You have your rape-revenge thriller from the brutally grotesque cult classic Meir Zarchi’s 1978 film I Spit on Your Grave to the more subtle variations. Mom is a milder version of a revenge drama in which a mother avenges the rape of her teenage daughter. Is Mom worth your time? Let’s find out in the Mom film review.
After a night of partying at a friend’s farmhouse, a sweet young girl falls prey to some druggies who forcibly escort her and molest her. As a result, she lands up in the hospital, and her stepmom, Devki, takes it upon herself to bring the rapists to justice after the court acquits them. In this, Devki seeks help from a private detective, and the story pretty much plays out as you would expect it. Perhaps, I should mention here that the daughter doesn’t recognize Devki as her mother and calls her ma’am instead. Obviously, if Devki can nail the culprits who harrowed her daughter, the latter will see this as a great gesture and hopefully acknowledge her as her mother.
Now, if ever there was a cliched story, then here’s one. What could partly salvage it is perhaps above average acting performances and some creativity from behind the camera. While Sridevi as the stepmom is convincing and plays her role with aplomb, credit must also be given to Nawazuddin Siddiqui who is the private detective. He adds much zest to the movie. Sajal Ali as the victim of the viciousness of a few stray party hounds is thoroughly refreshing.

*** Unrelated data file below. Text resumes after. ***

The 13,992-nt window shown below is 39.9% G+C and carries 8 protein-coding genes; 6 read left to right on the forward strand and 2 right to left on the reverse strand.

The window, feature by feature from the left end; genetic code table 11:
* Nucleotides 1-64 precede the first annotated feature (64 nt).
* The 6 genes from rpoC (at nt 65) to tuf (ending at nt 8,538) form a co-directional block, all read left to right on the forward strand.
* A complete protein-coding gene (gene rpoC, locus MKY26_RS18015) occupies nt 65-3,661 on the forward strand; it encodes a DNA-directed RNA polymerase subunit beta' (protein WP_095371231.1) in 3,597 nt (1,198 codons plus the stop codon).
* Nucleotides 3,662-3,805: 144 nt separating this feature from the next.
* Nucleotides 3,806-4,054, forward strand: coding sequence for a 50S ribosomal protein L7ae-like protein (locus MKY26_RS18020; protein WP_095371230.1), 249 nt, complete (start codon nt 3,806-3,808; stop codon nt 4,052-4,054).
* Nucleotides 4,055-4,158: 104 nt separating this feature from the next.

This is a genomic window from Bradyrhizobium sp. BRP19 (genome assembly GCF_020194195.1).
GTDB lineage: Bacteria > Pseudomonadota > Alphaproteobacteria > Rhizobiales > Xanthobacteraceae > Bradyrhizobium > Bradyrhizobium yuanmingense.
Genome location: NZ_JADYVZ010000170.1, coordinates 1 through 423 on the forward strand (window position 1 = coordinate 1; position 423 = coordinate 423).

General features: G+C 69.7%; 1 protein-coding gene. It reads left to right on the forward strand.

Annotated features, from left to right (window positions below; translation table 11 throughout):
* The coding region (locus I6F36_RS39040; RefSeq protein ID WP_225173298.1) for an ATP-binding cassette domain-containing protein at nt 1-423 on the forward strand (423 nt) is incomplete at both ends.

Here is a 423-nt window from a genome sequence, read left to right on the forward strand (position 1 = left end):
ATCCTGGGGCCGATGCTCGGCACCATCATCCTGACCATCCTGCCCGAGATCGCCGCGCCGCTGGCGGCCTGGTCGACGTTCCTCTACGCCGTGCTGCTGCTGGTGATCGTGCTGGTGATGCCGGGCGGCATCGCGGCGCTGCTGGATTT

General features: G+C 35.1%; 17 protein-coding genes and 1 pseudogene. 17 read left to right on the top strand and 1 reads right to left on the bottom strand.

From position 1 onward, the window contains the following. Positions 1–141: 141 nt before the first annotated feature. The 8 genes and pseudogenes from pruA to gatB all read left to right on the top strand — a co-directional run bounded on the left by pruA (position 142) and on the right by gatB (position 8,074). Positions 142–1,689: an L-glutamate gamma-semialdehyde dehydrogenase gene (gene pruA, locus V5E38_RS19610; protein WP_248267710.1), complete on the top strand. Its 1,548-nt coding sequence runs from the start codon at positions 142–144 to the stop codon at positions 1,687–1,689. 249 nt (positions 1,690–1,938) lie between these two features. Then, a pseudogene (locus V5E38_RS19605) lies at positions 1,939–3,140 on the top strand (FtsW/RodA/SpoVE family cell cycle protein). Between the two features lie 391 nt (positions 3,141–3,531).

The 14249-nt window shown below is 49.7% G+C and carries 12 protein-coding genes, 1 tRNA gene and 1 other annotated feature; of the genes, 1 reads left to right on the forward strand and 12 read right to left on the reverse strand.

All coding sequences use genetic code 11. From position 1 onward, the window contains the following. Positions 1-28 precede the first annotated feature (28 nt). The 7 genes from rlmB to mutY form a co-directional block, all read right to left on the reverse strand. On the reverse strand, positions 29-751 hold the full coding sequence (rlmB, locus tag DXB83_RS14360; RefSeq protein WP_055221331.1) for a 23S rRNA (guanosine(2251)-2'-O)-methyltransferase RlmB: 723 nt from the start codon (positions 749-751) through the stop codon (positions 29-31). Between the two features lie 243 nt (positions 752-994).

A few of the scenes are noteworthy. When the kidnapped girl is driven around the empty roads in a car, the overhead long-shot with a pulsating soundtrack is brilliant. The movie lacks more scenes like this.
The modus operandi of the stepmom to avenge her daughter’s rape is not entirely satisfying. If she is not your ordinary mom, then why not spice things up a bit. The movie is a 2017 film but feels dated in many parts. There needed to be much more use of music, creatively of course, and oodles of out-of-the-box thinking from the protagonist to make it more tantalizing. The private detective is useful, but all he does is pass information to the stepmom, who then uses it to get to the target. Pretty banal, eh?
By the way, I almost forgot to mention that Akshaye Khanna, the cop pursuing the case, although persistently good with his acting, is let down by the script that offers him barely anything. The same goes for Adnan Siddiqui who portrays the supportive dad.
The last act of this movie takes it a step back as it all seems so fabricated. The focus on the villain is much more than desired, and with it, the film squanders away any last chance of redeeming itself. While all this is happening, the audience knows what is coming, and that is the greatest undoing for this film. There aren’t any forks in the story. It plays out just like you would imagine. Simply put, the mom taking revenge on the daughter’s behalf doesn’t work as planned, and it could have as well been the victim of the brutal rape putting the misdoers to justice. What’s more important here is the manner in which the revenge is executed and that had to be inventive, but it doesn’t come across as such in this film.
All the dogged acting is to no avail in this repetitive story, and frankly, I would recommend to wait it out until it comes on cable.
Mom film review gives Mom 2 out of 5 stars.
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